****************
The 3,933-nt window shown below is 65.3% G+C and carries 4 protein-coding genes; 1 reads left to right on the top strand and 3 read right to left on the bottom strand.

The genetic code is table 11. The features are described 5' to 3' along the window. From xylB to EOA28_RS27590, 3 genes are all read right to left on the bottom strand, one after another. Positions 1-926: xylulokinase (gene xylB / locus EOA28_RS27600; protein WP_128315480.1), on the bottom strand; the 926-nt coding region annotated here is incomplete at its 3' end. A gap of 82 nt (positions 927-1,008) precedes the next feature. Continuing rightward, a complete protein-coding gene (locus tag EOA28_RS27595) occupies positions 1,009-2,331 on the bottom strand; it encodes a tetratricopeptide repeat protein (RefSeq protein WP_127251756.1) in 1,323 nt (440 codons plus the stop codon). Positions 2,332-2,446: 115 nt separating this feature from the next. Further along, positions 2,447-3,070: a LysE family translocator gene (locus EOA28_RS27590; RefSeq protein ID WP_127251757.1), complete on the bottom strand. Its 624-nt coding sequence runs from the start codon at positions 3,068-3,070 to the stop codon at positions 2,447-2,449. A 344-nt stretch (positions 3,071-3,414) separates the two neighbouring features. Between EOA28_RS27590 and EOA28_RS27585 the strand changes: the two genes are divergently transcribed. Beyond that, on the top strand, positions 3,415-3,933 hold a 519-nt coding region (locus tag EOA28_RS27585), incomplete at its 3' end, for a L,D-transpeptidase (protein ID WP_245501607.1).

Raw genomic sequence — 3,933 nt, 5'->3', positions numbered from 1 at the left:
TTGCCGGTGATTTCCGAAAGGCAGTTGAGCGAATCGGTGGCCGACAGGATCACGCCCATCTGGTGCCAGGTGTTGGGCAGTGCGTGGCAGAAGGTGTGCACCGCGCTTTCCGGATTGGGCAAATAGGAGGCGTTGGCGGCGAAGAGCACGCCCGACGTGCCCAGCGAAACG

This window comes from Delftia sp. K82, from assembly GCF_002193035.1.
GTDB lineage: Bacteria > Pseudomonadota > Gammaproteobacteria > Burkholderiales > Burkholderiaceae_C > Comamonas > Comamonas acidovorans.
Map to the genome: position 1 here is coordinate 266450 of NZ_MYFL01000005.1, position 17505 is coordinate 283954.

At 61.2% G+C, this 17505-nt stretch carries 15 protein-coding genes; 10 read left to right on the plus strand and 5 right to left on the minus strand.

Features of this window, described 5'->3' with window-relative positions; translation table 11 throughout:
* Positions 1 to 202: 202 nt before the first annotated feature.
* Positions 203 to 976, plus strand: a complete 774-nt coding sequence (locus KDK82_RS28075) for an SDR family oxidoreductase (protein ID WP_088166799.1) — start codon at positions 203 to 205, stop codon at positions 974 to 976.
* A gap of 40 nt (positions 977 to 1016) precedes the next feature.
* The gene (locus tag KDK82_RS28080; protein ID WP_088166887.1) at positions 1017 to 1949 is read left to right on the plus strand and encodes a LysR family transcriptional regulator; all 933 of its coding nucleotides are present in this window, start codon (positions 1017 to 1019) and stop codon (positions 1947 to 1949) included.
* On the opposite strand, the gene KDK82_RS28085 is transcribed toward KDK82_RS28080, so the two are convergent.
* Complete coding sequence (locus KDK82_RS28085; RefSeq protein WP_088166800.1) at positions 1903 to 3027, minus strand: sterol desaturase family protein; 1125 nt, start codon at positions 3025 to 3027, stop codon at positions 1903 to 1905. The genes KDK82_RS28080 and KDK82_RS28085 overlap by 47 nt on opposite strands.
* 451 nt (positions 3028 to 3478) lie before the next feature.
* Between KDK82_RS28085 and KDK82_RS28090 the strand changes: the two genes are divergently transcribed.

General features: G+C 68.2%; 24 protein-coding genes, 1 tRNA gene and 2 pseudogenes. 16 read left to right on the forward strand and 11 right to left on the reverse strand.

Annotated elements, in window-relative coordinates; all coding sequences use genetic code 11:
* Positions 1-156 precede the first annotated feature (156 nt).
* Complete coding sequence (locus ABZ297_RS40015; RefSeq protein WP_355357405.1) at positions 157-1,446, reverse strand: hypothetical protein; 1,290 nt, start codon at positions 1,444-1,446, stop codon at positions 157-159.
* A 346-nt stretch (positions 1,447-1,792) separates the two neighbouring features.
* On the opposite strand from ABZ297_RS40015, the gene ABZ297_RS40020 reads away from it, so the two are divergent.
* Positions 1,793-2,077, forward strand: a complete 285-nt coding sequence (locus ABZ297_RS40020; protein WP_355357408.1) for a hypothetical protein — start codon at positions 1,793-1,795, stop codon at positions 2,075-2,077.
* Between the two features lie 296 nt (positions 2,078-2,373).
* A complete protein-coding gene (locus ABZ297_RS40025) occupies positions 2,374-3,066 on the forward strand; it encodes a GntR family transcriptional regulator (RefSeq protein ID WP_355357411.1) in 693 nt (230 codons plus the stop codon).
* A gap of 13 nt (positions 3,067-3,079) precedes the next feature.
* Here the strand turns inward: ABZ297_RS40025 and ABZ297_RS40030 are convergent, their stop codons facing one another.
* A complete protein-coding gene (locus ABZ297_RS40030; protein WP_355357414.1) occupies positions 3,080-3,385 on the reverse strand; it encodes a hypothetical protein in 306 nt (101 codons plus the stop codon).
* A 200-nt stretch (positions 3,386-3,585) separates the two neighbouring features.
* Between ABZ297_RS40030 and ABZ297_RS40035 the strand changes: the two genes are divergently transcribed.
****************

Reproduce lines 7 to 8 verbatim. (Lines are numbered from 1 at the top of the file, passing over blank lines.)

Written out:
Map to the genome: position 1 here is coordinate 266450 of NZ_MYFL01000005.1, position 17505 is coordinate 283954.

At 61.2% G+C, this 17505-nt stretch carries 15 protein-coding genes; 10 read left to right on the plus strand and 5 right to left on the minus strand.